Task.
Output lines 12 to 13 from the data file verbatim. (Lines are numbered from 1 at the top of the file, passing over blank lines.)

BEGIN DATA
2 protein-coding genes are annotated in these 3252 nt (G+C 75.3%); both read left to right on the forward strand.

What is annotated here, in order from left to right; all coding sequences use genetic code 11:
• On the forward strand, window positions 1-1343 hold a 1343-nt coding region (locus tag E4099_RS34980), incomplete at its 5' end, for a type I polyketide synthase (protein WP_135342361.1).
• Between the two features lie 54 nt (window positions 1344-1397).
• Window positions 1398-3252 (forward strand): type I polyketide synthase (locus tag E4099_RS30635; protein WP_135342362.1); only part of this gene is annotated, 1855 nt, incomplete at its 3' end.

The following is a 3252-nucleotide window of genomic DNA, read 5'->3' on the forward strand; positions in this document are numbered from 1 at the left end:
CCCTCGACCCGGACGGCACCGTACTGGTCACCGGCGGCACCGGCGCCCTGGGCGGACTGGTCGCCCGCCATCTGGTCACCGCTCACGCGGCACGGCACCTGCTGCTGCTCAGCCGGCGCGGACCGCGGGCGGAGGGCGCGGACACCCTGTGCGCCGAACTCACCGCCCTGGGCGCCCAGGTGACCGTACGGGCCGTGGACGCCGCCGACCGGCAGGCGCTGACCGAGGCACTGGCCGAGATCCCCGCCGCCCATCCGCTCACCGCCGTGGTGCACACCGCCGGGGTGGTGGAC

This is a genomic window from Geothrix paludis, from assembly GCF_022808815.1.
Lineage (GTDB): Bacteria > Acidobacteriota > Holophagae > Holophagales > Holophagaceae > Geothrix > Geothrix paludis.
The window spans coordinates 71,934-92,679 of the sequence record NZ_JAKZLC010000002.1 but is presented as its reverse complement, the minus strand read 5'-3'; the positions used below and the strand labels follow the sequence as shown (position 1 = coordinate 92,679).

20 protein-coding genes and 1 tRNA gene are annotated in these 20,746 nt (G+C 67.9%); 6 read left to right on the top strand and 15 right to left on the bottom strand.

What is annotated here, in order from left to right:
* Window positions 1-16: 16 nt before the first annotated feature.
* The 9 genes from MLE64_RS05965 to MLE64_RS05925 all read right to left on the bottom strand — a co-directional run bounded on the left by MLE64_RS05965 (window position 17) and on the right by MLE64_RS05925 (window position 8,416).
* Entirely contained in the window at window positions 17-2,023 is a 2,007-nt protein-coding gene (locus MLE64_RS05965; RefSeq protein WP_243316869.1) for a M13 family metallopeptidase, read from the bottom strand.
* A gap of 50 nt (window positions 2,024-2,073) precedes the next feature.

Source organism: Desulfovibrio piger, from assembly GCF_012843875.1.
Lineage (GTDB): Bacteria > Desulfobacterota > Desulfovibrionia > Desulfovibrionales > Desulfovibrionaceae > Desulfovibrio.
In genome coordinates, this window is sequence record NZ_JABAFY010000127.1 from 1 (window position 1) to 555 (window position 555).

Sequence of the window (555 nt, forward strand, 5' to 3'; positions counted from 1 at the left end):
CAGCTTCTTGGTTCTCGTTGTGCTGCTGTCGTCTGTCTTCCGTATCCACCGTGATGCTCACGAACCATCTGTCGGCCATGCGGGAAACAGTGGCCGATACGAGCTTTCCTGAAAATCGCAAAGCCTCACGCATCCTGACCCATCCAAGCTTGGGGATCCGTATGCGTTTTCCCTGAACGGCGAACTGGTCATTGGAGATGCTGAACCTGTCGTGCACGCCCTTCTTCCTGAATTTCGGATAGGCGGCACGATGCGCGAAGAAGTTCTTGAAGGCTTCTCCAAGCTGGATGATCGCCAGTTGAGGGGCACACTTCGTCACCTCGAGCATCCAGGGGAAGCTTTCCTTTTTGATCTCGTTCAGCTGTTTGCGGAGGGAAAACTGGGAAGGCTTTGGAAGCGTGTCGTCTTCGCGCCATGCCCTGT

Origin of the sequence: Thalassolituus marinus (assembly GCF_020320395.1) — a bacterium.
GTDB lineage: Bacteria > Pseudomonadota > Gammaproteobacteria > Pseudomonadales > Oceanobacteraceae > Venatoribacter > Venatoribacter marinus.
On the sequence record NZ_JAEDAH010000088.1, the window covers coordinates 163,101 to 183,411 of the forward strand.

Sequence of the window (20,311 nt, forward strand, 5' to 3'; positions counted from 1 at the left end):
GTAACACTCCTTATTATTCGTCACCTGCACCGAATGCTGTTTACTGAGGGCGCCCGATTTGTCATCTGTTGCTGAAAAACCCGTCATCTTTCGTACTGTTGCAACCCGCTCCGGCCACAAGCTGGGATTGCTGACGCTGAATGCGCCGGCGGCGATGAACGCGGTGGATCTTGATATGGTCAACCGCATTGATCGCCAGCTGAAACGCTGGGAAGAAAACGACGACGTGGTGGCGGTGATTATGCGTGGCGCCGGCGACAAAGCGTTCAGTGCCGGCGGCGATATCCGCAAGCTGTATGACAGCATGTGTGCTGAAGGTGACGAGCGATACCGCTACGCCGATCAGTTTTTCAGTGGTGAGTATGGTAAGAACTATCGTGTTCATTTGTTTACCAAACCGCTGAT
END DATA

What is annotated here, in order from left to right:
* Window positions 1-16: 16 nt before the first annotated feature.